Before joining the Big East, I served on the executive committee of a $3 billion capital campaign at my alma mater, the University of Virginia. In an effort to reach more women, we developed strategies that were designed to boost engagement, including a regular on-Grounds women and leadership conference, regional events and a giving catalog. We also did some research and found that prospective female donors tend to be very focused on where the money they donate is going to be spent. They may be more interested in specific programs or services, such as student-athlete career development, rather than simply donating to “general funds.” For that reason, the giving catalog resonated with them, as it offered an ala carte menu of ways they could direct their funding and helped them better visualize the impact.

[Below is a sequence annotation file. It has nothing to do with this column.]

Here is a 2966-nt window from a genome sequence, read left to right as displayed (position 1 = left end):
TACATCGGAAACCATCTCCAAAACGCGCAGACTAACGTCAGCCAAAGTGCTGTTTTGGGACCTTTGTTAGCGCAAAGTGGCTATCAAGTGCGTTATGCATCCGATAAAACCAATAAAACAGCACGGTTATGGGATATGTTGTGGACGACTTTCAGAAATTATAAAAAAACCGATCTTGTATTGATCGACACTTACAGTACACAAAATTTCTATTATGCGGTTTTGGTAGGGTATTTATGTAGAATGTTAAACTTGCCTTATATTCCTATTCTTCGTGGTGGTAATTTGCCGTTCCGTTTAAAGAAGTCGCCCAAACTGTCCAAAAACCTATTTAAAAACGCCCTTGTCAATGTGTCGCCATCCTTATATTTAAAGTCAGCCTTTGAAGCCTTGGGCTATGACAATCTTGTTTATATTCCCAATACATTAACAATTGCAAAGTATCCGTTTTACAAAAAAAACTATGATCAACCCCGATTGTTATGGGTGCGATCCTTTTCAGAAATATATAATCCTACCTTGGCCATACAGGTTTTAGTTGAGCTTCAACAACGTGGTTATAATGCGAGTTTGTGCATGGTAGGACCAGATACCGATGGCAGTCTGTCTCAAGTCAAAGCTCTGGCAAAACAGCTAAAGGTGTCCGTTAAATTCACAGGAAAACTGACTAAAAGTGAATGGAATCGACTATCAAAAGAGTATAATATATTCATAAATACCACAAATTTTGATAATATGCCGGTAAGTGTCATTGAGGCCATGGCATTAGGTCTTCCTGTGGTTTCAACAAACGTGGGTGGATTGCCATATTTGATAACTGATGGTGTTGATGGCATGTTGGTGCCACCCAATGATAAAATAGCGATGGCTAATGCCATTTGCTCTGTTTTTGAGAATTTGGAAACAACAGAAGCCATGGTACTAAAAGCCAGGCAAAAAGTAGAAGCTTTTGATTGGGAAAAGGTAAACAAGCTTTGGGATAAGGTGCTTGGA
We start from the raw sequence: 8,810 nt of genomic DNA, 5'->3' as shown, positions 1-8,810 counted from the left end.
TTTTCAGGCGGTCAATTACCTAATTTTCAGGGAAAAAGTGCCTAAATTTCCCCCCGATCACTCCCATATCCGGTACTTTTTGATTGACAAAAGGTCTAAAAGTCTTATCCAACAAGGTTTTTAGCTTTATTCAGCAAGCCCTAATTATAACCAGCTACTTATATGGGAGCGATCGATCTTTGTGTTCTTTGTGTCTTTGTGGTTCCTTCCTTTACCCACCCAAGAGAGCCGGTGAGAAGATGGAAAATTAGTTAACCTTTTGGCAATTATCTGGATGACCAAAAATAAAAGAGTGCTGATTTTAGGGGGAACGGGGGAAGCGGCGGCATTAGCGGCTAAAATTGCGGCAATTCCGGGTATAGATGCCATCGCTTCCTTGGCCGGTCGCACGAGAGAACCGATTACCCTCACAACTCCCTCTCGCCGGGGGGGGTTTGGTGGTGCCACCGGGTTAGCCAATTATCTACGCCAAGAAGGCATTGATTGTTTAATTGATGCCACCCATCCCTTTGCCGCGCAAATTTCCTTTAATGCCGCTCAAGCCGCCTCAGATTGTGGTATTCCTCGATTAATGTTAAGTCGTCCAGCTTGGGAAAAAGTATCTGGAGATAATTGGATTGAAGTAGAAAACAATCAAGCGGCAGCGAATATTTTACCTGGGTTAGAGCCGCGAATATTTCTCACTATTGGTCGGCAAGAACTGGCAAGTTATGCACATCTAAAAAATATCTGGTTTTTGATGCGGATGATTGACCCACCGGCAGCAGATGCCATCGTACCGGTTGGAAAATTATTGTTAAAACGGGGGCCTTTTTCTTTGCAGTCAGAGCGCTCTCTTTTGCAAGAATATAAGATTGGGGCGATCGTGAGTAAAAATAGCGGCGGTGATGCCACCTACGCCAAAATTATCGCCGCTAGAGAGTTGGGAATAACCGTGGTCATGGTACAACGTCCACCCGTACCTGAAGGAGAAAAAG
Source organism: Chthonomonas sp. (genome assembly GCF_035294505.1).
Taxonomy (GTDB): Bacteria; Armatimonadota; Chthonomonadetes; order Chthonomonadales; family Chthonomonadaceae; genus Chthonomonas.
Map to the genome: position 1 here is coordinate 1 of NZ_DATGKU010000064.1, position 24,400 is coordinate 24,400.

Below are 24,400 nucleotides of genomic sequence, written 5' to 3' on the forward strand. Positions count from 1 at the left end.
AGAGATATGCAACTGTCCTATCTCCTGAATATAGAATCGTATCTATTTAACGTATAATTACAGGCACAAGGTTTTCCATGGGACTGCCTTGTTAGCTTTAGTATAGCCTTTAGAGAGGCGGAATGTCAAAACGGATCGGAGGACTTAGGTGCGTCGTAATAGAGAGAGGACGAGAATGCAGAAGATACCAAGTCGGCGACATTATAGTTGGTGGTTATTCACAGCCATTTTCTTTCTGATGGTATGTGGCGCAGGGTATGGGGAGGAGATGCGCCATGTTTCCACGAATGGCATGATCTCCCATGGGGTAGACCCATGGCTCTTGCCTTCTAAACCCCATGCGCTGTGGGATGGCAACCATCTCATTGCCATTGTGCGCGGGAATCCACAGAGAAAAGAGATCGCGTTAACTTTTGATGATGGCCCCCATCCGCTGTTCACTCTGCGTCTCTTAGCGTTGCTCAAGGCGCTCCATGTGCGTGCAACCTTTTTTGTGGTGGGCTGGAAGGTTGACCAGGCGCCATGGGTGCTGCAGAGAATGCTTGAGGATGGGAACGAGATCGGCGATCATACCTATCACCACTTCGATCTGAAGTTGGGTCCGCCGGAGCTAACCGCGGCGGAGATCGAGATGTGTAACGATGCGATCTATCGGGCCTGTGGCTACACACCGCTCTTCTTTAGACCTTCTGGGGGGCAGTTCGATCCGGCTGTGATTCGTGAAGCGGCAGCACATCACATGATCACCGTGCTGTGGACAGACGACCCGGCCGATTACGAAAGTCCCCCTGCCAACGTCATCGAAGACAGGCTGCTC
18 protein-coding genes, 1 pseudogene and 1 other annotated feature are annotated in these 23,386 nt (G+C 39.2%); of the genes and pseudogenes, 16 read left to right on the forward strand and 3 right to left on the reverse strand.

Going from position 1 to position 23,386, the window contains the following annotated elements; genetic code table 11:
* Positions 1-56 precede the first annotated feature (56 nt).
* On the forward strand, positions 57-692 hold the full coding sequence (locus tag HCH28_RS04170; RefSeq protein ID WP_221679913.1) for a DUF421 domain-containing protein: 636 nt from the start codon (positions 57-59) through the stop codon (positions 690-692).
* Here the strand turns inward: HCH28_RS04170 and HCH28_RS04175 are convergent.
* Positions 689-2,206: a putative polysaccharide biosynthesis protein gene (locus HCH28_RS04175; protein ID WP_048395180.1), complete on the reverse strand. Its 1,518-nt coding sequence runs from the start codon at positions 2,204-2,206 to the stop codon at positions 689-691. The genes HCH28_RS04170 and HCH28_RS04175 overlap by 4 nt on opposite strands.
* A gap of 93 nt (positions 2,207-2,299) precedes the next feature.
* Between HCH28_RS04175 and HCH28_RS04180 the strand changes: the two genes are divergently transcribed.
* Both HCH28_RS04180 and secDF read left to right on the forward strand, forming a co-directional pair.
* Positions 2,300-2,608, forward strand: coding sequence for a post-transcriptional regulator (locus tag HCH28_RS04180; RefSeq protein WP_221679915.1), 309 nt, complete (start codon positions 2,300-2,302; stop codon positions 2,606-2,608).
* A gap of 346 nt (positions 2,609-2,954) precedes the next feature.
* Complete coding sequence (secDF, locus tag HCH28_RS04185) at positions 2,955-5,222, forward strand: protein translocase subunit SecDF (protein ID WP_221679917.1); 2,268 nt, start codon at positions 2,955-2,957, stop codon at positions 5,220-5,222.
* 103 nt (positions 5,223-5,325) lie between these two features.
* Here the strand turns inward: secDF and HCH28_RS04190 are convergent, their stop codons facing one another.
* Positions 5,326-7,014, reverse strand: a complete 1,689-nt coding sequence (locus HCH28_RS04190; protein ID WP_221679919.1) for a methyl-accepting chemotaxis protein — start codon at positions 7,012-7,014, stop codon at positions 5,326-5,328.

Similarly, we found that relationship management of both male and female donors by coaches is critical.  At UVA, we encouraged the women’s sports coaches to maintain regular contact with former student-athletes in their programs (even if they hadn’t coached them) as way to keep those women connected with the school and, hopefully, inspired to give back. Having a coach show up at a meet-and-greet or address a group on a one-time basis probably isn’t enough to create the sustained connection needed to produce a regular or meaningful gift to athletics. While coaches today are certainly more time-pressed than ever, my advice is that they carve out time as often as possible to engage and show appreciation.